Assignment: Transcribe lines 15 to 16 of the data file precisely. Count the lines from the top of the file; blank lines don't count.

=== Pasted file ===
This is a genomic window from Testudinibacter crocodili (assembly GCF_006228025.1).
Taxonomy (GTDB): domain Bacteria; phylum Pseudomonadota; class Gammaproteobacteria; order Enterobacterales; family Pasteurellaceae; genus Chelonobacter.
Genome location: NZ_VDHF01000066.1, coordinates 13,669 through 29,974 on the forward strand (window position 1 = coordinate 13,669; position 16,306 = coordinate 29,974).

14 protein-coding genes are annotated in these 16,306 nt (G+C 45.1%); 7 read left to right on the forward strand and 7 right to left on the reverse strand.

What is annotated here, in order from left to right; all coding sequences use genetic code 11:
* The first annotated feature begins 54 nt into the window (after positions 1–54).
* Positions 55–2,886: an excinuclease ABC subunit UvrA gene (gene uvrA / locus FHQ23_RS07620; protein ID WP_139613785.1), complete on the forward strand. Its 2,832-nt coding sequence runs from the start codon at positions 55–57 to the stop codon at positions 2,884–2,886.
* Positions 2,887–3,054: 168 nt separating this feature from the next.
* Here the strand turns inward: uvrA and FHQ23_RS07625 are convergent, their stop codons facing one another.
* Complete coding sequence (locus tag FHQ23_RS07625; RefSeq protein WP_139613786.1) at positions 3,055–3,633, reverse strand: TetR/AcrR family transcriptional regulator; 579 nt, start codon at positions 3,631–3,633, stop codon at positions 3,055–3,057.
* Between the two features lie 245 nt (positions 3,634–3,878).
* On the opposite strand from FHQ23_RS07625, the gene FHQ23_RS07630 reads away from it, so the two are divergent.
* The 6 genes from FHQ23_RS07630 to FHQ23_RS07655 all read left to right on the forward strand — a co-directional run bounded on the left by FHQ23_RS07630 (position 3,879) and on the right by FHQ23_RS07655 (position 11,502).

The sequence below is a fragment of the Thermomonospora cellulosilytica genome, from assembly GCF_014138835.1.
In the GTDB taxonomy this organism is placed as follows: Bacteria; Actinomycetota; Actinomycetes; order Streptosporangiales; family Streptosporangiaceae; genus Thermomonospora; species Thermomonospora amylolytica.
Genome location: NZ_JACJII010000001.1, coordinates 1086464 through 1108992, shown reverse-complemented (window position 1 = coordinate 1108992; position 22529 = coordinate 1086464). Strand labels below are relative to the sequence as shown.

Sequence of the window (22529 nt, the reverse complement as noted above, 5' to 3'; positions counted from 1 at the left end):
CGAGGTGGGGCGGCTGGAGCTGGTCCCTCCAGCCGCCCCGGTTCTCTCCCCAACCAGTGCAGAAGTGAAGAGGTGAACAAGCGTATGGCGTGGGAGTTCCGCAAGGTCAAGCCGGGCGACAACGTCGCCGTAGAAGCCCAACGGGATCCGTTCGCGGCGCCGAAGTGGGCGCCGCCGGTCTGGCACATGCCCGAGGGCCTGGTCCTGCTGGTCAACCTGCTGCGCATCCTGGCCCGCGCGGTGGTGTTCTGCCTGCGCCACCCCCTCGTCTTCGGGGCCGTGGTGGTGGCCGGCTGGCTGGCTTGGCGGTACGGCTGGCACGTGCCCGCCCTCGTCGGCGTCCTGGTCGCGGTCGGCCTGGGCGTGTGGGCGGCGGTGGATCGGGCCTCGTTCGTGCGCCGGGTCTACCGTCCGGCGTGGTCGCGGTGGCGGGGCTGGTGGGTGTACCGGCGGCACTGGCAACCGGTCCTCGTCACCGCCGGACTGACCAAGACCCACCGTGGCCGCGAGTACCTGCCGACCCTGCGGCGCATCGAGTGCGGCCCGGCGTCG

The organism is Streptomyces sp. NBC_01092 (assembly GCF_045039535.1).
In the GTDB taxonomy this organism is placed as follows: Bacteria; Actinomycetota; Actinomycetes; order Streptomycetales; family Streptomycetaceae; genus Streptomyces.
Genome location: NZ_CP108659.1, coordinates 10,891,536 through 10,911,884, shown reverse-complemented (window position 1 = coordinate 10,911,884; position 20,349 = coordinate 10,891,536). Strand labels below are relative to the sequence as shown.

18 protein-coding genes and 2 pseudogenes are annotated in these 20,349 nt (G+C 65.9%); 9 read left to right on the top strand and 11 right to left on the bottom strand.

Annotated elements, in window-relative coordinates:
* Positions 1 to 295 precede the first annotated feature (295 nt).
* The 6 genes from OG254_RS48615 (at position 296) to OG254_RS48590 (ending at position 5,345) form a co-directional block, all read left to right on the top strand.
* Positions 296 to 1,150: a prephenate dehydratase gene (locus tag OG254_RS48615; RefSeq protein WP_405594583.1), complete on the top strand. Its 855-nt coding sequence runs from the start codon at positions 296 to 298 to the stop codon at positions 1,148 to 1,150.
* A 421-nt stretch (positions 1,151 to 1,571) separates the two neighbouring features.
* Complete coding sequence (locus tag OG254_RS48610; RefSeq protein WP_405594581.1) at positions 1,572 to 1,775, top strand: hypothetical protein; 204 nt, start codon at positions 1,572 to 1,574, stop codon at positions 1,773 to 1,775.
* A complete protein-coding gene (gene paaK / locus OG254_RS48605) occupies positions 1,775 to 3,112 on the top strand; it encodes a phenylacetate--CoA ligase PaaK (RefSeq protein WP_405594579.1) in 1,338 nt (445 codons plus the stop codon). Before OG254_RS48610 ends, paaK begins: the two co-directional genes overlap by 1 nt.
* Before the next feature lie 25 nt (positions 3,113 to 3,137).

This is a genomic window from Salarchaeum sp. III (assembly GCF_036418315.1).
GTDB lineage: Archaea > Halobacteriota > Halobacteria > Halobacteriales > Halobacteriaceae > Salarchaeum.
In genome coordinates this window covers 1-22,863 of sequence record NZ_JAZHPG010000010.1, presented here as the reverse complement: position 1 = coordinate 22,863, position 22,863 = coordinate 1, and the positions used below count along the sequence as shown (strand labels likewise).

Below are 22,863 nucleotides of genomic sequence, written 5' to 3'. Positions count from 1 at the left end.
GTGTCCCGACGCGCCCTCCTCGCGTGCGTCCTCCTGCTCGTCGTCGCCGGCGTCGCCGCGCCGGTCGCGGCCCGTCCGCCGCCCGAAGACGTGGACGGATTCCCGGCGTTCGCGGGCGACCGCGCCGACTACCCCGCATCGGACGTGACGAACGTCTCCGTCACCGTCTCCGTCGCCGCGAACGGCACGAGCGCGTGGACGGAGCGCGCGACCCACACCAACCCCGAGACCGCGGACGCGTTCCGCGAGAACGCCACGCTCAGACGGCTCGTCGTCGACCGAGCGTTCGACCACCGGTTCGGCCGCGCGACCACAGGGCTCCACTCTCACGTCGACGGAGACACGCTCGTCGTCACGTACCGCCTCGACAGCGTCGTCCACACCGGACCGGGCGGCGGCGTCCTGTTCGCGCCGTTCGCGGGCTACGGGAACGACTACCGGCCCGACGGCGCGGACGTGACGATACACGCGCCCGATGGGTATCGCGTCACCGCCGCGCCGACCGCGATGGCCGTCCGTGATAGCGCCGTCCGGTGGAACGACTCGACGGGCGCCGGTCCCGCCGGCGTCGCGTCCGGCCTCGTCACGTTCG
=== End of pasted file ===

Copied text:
In the GTDB taxonomy this organism is placed as follows: Bacteria; Actinomycetota; Actinomycetes; order Streptosporangiales; family Streptosporangiaceae; genus Thermomonospora; species Thermomonospora amylolytica.
Genome location: NZ_JACJII010000001.1, coordinates 1086464 through 1108992, shown reverse-complemented (window position 1 = coordinate 1108992; position 22529 = coordinate 1086464). Strand labels below are relative to the sequence as shown.